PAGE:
Heart of Aztlán

by Rudolfo Anaya

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Is the Anaya presenting a feminist critique in this text?

There are many ways to pull a feminist critique from Rudolfo Anaya's novel Heart of Aztlan. One way is to look at the difference between Clemente and Adelita. While Clemente insists that he's "the man of the house," it's Adelita who's sober and understanding. Another way is to think about the different narrative arcs for the daughters and the sons. While the sons get caught up in gangs, the daughters aren't allotted equal dynamism or drama.

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Are there ways in which we can discern a "feminist critique" in Rudolfo Anaya's novel Heart of Aztlan? That's a thoughtful question. One way to formulate a feminist interpretation of the novel might be by looking at central male figure.

Clemente is the head of his family—the "patriarch" we might say. Yet Clemente drinks, physically abuses his children, can't control his temper, and loses his job. What does this have to do with feminism? If Clemente—the self-proclaimed "man of this house"—has so many unsavory traits, we might wonder if Anaya is asking us to question the outsize role men play in families. Should men automatically be the one in charge? Might the Chavez family be better off if Adelita had more power?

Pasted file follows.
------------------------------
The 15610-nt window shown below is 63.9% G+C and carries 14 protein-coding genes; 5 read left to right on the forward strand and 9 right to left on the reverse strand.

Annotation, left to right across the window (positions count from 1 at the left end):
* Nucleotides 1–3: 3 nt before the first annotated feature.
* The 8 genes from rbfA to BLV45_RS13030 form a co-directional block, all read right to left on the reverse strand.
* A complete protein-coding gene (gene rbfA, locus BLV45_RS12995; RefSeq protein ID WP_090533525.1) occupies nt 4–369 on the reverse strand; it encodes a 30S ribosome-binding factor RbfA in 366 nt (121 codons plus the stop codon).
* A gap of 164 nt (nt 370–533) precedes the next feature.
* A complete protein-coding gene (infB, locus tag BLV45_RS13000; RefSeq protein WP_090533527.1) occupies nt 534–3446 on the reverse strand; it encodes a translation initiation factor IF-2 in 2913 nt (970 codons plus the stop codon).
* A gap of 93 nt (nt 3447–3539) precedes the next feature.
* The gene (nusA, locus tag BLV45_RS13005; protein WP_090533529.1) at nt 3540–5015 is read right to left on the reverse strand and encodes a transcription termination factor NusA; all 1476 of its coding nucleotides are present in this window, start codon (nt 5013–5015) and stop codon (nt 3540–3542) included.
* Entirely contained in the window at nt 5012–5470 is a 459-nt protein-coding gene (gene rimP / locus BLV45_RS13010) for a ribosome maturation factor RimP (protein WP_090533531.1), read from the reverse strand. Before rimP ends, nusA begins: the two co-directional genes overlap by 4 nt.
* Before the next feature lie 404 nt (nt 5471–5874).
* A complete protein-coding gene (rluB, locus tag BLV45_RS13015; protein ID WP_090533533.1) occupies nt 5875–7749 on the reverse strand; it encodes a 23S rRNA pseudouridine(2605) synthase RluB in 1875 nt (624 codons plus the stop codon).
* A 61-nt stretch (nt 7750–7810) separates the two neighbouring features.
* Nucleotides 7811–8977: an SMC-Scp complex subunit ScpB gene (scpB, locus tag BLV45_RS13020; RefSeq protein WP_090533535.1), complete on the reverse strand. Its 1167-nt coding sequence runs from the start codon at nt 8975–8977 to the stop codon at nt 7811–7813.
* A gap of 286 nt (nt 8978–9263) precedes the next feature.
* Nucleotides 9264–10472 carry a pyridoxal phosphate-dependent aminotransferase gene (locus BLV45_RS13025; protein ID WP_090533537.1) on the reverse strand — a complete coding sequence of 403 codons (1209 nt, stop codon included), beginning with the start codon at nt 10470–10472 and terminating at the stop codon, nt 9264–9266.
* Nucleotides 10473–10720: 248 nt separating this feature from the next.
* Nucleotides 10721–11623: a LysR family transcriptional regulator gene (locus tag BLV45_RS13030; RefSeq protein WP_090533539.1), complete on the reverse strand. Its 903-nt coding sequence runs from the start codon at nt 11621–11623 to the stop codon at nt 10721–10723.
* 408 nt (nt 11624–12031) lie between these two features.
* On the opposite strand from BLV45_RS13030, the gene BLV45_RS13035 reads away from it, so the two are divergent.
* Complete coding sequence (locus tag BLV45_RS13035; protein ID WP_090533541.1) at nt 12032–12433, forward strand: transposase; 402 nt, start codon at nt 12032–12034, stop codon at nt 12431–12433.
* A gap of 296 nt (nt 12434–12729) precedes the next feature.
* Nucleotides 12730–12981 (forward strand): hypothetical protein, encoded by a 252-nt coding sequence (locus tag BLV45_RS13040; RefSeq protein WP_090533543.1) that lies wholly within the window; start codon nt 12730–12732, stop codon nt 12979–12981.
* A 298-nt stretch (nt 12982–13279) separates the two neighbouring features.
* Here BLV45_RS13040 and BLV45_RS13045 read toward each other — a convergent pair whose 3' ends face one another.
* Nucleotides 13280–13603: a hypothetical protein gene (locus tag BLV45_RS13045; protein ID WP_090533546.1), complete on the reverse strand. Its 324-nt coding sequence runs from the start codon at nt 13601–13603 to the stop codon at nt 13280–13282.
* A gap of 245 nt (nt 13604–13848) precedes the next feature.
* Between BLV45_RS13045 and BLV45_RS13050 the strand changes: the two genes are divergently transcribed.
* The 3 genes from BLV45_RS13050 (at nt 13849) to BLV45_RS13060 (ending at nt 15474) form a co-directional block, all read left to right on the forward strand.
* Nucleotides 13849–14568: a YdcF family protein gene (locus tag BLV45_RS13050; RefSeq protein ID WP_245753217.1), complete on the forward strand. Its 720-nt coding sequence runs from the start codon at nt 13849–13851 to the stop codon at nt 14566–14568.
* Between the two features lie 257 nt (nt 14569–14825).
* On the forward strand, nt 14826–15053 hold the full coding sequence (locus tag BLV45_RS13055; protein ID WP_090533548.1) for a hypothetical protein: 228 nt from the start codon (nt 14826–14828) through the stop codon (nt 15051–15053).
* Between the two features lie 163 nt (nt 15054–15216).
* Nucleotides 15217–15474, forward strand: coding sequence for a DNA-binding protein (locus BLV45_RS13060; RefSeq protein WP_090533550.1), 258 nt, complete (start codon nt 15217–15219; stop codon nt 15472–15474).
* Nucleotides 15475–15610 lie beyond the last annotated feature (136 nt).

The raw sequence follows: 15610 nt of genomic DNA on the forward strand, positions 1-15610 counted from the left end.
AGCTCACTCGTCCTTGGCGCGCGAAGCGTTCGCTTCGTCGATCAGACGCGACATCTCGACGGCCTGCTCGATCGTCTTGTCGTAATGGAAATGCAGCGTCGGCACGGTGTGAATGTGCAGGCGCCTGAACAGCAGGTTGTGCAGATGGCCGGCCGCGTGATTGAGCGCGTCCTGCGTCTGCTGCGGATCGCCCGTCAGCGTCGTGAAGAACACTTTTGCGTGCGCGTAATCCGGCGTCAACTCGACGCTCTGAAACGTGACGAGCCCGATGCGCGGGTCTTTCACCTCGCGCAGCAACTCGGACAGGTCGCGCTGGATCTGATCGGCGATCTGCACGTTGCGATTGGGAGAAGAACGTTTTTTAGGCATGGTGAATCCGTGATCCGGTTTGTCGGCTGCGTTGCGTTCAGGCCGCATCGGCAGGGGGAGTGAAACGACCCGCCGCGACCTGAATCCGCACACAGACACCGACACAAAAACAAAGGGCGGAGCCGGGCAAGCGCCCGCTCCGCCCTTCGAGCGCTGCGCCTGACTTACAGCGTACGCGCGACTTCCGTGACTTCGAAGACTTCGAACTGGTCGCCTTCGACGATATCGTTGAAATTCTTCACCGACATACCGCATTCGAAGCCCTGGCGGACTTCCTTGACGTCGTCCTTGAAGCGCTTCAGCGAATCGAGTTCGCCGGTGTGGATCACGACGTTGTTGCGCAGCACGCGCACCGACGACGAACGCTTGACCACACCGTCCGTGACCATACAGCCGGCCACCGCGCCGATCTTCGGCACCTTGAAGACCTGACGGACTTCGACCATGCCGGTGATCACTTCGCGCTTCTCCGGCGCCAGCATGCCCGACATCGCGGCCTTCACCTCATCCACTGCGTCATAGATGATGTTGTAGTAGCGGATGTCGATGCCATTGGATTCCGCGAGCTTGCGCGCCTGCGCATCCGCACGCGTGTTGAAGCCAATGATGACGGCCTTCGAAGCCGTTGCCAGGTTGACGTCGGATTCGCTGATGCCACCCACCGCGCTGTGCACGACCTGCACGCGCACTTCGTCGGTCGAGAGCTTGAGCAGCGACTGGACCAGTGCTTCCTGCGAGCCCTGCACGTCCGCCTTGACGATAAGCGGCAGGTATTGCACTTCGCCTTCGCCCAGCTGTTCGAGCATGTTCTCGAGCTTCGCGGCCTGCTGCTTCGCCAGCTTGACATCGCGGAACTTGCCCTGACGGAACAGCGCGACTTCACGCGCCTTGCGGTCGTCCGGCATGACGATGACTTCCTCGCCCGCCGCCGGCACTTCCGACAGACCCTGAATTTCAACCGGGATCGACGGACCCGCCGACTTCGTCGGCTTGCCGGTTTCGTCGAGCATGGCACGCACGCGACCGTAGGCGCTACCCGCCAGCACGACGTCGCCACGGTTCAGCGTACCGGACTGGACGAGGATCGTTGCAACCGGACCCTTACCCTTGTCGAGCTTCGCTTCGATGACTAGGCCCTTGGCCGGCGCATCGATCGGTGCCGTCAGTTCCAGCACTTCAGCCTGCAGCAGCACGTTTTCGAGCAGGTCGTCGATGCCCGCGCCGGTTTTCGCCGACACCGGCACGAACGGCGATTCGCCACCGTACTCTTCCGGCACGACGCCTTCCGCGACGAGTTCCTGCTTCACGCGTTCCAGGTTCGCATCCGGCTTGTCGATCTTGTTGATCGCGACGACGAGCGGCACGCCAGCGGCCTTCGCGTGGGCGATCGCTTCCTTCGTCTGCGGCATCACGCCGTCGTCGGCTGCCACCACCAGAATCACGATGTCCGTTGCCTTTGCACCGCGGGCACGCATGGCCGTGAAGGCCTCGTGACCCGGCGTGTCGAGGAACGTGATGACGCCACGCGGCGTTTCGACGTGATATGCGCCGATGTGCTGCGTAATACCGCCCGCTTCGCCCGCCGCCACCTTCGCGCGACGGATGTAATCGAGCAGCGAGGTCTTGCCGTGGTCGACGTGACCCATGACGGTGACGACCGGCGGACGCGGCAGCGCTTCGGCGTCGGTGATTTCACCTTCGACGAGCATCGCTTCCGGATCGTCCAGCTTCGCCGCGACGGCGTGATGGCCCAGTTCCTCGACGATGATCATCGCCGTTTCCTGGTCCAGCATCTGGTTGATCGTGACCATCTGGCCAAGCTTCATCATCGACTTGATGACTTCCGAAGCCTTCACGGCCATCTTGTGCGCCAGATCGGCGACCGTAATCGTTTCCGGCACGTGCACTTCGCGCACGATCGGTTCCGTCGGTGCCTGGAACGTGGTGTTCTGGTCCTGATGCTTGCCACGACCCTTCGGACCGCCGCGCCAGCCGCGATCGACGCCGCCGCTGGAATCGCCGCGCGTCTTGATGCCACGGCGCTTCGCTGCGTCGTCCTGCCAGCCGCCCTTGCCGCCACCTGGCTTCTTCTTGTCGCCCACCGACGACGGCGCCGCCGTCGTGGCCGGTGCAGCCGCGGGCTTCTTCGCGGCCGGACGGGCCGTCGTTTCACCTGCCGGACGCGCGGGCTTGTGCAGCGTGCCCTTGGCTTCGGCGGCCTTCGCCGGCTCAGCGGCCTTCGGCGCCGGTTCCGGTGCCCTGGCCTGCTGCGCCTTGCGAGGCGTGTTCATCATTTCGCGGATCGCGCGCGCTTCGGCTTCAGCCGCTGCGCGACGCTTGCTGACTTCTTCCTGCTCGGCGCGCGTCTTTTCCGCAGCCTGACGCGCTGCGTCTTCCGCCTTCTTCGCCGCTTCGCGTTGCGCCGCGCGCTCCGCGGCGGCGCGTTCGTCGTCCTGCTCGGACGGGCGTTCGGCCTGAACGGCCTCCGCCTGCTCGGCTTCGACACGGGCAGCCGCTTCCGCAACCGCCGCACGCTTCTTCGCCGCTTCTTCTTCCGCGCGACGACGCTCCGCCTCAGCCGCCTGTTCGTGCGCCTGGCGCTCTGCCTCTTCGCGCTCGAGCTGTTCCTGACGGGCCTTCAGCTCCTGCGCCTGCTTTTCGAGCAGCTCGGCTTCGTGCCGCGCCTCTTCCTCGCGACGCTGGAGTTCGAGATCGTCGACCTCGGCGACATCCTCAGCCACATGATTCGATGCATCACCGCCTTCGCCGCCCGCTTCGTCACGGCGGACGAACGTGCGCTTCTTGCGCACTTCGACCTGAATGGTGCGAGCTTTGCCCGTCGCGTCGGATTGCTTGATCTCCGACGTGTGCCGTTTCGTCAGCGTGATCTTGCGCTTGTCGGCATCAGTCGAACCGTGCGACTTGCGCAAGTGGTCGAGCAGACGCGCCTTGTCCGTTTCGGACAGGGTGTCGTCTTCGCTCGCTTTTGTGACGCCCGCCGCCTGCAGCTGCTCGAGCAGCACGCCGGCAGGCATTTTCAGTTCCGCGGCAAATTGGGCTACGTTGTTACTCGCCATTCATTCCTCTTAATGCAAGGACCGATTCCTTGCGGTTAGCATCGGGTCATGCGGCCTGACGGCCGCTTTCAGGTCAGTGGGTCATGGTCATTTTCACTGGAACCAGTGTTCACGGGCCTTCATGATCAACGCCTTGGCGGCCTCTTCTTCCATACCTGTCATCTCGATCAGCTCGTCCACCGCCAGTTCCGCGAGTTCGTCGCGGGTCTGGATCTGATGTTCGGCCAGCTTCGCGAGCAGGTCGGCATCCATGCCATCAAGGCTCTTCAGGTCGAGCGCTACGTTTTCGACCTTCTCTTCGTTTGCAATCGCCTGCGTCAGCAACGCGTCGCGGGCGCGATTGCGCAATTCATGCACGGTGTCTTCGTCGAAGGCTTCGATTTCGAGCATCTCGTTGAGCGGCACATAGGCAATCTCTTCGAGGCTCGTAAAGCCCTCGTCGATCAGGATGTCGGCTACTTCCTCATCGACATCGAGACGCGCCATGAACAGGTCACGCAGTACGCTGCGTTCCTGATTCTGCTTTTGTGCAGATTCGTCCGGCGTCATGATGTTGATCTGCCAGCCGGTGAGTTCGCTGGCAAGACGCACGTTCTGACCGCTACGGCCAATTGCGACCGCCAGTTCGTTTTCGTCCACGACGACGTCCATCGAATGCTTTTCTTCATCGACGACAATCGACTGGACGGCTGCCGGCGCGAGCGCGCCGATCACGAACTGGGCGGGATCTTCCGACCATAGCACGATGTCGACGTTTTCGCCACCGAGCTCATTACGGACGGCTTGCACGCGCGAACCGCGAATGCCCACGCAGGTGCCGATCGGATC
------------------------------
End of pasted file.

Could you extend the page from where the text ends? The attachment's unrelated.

While Clemente is unable to change with the times, Adelita comes across as understanding, adaptable, and compassionate. When Juanita and Ana want to go outside and hang out with the men they met at the store, think about the contrast between Clemente's and Adelita's responses. Clemente is irate that the men didn't knock and come inside to "meet the man of the house." But Adelita is more sober and reasonable. "Things are different here," she tells her husband.

Another way to put this novel under the feminist microscope is to think about how much attention is granted to Juanita and Ana and how much attention is allotted to their brothers Jason and Benji. While we read about Juanita and Ana going out with boys and fighting over a dress, their story doesn't have the scope as their male counterparts. Both Benji and Jason become entangled with gangs, and Jason even has an affair with a rich man's daughter.

How do these developments conform to gender stereotypes? Can girls not join gangs? Can girls not have affairs? These are some questions to think about as you consider how Anaya's novel interacts with feminist ideas and critiques.

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